Serious conversations can rarely take place without saying things that largely go unsaid. If there is a problem and everyone is afraid to point it out, afraid for their jobs or for how they will be perceived, then the problem perpetuates itself. When it comes to the subject on which Sarah Champion was writing last week, I’m not going to pretend that I have an in-depth knowledge of the problem or all of the relevant factors. I can only refer to what she said, the facts as they stand, and the consequences which ensued from her remarks.
Her central claim was that “Britain has a problem with British Pakistani men raping and exploiting white girls”. This is a shocking statement: true or not, it is rare in this country that we hear politicians speak so openly along racial lines. There was no buffer, no filter, no hedging with the favourite phrase “in communities dominated by…”
Champion, MP for a constituency which has all too frequently seen the evils of the grooming of young girls, was not greeted by applause for her bravery in expressing her opinion or the basic facts of the matter, nor was she greeted by the opportunity for nuanced debate on the subject, to which she would have much to offer. She was instead greeted by the intolerance of dissent and demonisation of speaking one’s mind that we have come to expect from Corbyn’s Labour party. Be it because she has never quite been forgiven for her resignation last year in the midst of the attempted coup, or because she chose to pen her piece in The Sun, a shining symbol of the dastardly Murdoch empire, sense was not seen. The inevitable ultimatum came: resign or you’re fired.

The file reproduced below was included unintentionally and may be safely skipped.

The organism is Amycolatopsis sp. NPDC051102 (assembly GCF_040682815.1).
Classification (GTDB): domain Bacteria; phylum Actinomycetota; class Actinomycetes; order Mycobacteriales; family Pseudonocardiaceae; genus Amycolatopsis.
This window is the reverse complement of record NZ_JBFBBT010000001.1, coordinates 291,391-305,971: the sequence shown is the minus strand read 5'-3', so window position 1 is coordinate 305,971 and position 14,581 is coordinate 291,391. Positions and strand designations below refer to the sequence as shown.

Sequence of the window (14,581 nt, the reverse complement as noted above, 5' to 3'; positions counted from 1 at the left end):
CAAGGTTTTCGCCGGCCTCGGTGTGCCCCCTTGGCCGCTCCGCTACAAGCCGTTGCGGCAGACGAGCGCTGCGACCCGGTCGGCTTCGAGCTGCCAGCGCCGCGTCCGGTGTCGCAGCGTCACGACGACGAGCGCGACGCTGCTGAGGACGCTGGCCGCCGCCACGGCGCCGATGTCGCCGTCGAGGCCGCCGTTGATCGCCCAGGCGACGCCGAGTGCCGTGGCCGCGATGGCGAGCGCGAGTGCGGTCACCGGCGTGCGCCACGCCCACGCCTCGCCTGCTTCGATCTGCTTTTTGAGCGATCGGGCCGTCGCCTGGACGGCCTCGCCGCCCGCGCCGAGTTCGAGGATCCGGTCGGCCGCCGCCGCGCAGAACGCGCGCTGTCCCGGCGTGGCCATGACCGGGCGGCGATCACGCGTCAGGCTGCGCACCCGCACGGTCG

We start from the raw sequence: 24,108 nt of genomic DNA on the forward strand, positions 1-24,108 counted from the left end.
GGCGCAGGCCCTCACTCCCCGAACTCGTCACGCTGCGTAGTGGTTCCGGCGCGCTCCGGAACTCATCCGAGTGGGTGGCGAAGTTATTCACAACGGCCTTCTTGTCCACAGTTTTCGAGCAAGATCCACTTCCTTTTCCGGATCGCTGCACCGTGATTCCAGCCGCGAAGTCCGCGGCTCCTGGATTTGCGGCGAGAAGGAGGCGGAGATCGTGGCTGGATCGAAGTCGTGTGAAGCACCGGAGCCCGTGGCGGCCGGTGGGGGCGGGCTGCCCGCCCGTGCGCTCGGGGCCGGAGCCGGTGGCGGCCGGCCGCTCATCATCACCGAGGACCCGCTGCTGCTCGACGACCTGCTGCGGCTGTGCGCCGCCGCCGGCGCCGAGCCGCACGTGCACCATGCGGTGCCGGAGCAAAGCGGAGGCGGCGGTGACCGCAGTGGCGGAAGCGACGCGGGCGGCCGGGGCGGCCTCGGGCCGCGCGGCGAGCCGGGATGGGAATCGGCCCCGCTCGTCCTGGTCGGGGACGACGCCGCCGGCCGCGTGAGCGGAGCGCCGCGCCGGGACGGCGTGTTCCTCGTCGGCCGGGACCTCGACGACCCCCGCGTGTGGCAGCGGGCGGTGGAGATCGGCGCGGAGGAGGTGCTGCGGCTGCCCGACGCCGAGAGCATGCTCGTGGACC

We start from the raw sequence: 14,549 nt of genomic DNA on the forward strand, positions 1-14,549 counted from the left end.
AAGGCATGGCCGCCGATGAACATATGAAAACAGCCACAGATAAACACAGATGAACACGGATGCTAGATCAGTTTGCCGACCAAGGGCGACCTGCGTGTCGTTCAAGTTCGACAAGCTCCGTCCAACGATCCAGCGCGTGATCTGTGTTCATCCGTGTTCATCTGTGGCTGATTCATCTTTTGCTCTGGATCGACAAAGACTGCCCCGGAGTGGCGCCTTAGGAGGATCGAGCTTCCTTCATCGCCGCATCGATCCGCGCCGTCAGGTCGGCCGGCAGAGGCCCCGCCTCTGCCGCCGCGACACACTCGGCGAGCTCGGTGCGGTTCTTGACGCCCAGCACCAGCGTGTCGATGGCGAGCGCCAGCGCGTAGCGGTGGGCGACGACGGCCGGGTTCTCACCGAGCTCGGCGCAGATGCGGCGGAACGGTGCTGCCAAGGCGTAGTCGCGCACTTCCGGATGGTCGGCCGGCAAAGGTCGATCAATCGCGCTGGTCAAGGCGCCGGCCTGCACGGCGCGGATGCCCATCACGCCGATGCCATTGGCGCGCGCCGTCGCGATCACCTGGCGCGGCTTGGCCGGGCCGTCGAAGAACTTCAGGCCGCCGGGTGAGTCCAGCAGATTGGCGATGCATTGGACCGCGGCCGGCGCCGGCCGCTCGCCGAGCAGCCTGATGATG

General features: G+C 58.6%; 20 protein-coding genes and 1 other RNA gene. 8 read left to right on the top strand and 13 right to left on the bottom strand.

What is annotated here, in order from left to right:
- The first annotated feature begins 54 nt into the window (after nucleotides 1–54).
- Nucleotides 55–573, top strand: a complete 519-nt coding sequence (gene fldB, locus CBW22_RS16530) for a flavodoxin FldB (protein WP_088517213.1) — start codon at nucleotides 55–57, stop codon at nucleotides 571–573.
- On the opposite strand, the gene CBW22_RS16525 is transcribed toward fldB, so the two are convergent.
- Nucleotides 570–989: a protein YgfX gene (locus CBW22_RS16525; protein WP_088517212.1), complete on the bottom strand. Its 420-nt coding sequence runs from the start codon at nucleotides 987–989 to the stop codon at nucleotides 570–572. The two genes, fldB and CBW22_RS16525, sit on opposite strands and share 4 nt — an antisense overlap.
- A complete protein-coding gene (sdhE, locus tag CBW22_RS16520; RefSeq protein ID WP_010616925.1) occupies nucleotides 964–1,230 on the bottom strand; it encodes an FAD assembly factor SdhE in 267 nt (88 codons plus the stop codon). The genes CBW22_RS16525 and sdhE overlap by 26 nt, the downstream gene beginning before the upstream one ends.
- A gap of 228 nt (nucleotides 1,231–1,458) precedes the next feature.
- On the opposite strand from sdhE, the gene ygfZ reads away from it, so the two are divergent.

And so Sarah Champion resigned from the front bench as Labour’s Shadow Equalities Minister. This was to the dismay of many; not least Sajid Javid, David Blunkett and a whole host of level-headed reasonable people whose first response to a shocking claim like Champion’s isn’t to take to their keyboards and call for resignations on Twitter, but instead wish to consider the case in question and encourage debate.
Majid Nawaz of LBC was among those in Champion’s corner. Of Pakistani descent himself, he decried Champion’s resignation. He stated that as much as we can talk about the slippery slope of demonising whole groups, statistics from only six years ago categorically show that whilst British South Asian Muslims made up three per cent of the population, members of that group were perpetrators of no fewer than 28% of the sorts of cases on which Champion wrote.
Our British and tolerant sensibilities were too quick to dismiss Champion’s remarks as Trumpian rhetoric. But if, as Nawaz claimed, the figures do show a disproportionality, then we’re faced with a real problem. Because apparently now the mere mention that there might be an issue in certain communities sees one branded a racist, a bigot and the individual in question is faced with the threat of losing their job. How, then, will the problem ever be solved?
From politicians and journalists to human rights and equalities watchdogs, large swathes have come to Champion’s aid. Among other things, they have said that our problem as a society lies in our fear of using a lexicon which actually helps us get to the root of major problems faster. True, at times Champion expressed herself in a blunt way. True, as well, the article could have focused more on the victims rather than the perpetrators, and it certainly doesn’t help Champion’s case that she tried to distance herself from her article in the aftermath.
But victims are only helped when problems are solved. If indeed there is a disproportionate problem in certain communities in this county, we owe it to victims to highlight the issue and go about fixing it.
Sarah Champion’s resignation is a crying shame.
Correction: a previous version of this article claimed that British South Asian Muslims made up a third of the UK population. In fact, they make up three per cent.